by Austin BayAfghanistan, should serve as a sobering reminder that this nuanced and
intricate war will be long and difficult.
This first offensive combat commitment of U.S. conventional
ground troops -- and I emphasize "first" -- should also remind us that we
are still in the early, formative phases of this conflict.
On Afghan mountains, in the White House, on Capitol Hill, in
every American home, the United States is now constructing the political and
military "architectural foundation" for a long-haul campaign.
In order to win this war, that foundation must be strong, it
must be sustaining.
Let's first consider the military foundation. Yes, some of the
initial construction was slap-dash. War, like every other human enterprise,
has a learning curve.
America didn't expect to fight a war in the Himalayas. 9-11
forced the fight. The Afghan battlefield required instant adaptation. Hill
tribes and warlords aren't the most reliable allies, but, frankly, that's
Afghanistan. Afghanis topple Afghan governments. Astute outsiders accept
The war in Afghanistan demonstrates that the United States is
able to recognize unique local conditions and adapt strategy and operations
as required. That's an excellent long-term foundation.
Sure, there are limits to accepting local "givens." That allied
warlords might let trapped Al Qaeda fighters slip away was a risk the United
States took last fall. The logistics infrastructure necessary to support
effective U.S. ground combat operations in the region didn't exist.
It does now. The commitment of troops to the Gardez battle
demonstrates long-term U.S. resolve to smash terrorist resistance. When
circumstances demand it (and particularly when we've "reshaped" conditions),
U.S. infantry will destroy terrorists in even the most forbidding terrain.
In fact, the Afghan campaign provides an ongoing object lesson
in America's ability to "reshape and re-set" initial military and political
conditions, one that should produce long-term diplomatic benefits.
- With the Taliban collapse, radical Islamists no longer
control a nation-state that promoted terrorism. Those hasty local alliances,
which had the downside risk of letting defeated Al Qaeda slip free, had the
upside effect of demonstrating the internal "brittleness" of dictatorial
- U.S. counter-terror intelligence has improved dramatically.
Busting the Taliban loosened tongues. We've a more precise idea of who's who
around the globe.
- In September 2001, the supply line to support large-scale
U.S. operations in Central Asia didn't exist. The logistics line is still
slender, but the Pentagon can now support brigade-sized forces. But here's
the foundation statement: The United States has demonstrated the military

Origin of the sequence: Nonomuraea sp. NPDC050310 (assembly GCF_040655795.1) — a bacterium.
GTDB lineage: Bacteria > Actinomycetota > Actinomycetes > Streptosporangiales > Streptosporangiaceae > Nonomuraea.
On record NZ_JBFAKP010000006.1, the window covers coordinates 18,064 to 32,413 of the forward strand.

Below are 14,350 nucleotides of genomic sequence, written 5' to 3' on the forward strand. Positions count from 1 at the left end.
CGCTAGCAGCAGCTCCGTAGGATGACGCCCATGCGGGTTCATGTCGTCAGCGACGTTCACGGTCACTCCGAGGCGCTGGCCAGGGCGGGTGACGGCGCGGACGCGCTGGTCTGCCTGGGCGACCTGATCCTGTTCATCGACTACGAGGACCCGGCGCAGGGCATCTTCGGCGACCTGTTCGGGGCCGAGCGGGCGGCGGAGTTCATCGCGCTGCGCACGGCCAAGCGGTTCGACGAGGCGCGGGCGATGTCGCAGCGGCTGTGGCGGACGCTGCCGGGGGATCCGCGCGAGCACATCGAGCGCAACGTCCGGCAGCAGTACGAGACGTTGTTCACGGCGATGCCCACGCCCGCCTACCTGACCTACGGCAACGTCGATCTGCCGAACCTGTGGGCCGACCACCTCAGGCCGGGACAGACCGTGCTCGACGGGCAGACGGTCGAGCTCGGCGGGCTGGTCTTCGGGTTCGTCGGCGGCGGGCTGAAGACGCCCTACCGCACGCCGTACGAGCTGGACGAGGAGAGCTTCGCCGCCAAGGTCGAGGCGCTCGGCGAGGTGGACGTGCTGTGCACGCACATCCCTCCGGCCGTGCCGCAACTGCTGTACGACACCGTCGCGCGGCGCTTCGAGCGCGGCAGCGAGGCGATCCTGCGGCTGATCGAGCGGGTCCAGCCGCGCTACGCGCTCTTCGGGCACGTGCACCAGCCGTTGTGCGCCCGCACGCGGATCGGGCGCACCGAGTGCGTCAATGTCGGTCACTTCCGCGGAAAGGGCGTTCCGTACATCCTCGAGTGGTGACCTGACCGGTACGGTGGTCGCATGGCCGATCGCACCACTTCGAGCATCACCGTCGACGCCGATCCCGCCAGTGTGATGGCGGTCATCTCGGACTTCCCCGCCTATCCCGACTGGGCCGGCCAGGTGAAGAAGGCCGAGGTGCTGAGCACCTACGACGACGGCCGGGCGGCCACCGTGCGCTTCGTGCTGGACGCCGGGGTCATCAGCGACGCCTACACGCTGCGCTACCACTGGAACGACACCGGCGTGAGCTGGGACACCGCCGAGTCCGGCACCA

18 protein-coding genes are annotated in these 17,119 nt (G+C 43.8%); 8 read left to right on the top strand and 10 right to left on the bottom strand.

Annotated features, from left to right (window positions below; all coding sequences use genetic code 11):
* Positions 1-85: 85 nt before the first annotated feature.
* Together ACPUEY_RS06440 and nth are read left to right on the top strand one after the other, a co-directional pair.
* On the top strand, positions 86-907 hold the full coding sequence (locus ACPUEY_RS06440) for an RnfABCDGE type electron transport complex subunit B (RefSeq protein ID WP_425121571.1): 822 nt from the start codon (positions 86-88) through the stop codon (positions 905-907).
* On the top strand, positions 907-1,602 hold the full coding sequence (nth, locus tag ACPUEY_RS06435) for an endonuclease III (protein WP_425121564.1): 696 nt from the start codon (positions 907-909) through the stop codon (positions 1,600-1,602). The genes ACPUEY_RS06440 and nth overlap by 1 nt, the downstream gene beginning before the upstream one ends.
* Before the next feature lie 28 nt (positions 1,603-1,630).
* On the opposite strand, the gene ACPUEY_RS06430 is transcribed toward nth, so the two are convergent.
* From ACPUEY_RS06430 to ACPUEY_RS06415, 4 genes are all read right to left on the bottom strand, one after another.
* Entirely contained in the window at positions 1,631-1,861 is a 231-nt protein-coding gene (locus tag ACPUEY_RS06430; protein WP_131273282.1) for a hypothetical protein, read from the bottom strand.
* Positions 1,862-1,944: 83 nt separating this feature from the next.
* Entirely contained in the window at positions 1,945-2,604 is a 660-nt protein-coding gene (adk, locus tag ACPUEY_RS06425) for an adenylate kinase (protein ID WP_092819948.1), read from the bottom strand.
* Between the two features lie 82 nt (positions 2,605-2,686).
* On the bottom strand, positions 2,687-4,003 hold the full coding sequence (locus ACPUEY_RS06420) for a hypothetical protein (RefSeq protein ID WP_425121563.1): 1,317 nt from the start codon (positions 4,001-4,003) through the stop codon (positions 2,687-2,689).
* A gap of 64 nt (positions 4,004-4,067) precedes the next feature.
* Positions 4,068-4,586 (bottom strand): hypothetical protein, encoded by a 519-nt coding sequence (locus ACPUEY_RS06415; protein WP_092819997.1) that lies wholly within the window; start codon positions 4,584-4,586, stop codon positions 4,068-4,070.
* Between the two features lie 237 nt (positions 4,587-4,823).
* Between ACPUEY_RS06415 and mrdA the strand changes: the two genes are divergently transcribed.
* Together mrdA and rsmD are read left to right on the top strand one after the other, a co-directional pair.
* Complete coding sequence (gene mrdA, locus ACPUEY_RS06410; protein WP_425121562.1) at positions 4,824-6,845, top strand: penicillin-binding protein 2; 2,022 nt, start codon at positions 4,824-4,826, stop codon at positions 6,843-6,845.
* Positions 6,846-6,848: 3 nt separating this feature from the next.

ability to not only "go to the ends of the Earth," but to go there in force
and sustain that force. It may take time, but we'll get you.
- Non-Afghan allies are now fully involved in the mission.
French Mirages are dropping bombs. Allied commandos are engaged in the
Gardez operation. International peacekeepers, with Muslim Turkey taking a
lead role, are securing Afghan cities and coalition support facilities.
These four "military" points, of course, are indicative of real
political success. America is conducting a "global war" with global support,
a remarkable political foundation.
"Coalition building" by Secretary of State Powell has been
effective. Russia and China have cast their lot with the United States.
Despite snipes and gripes by the ilk of French Foreign Minister Hubert
Vedrine, Bush's "axis of evil" speech clarified one of the war's key tasks,
stopping the proliferation of weapons of mass destruction.
Though these successes are significant, the long-term political
foundation necessary to win this war still isn't secure. Afghanis topple
Afghanistan. Meet another geopolitical truism: The trick to defeating
America is to get America to defeat itself, to weaken American will.
Unfortunately, 9-11's full import has yet to sink in on some
Americans. 9-11 changed our world. The habits of political partisanship must
change as well. Congress plays an essential role in building the political
foundation for a successful war. Real national leaders --as opposed to
headline-seeking hacks -- must understand that building and sustaining the
American public's will to fight and finish The War on Terror is, at the
moment, their most urgent mission.
Constructive critique, the vetting of realistic alternative
policies made with an understanding of the stakes, is a democratic strength.
Cheap shots in the hope of partisan gain, however, can have deeply
fracturing effects on public faith, and undermine military success in a long
war where setbacks are a certainty.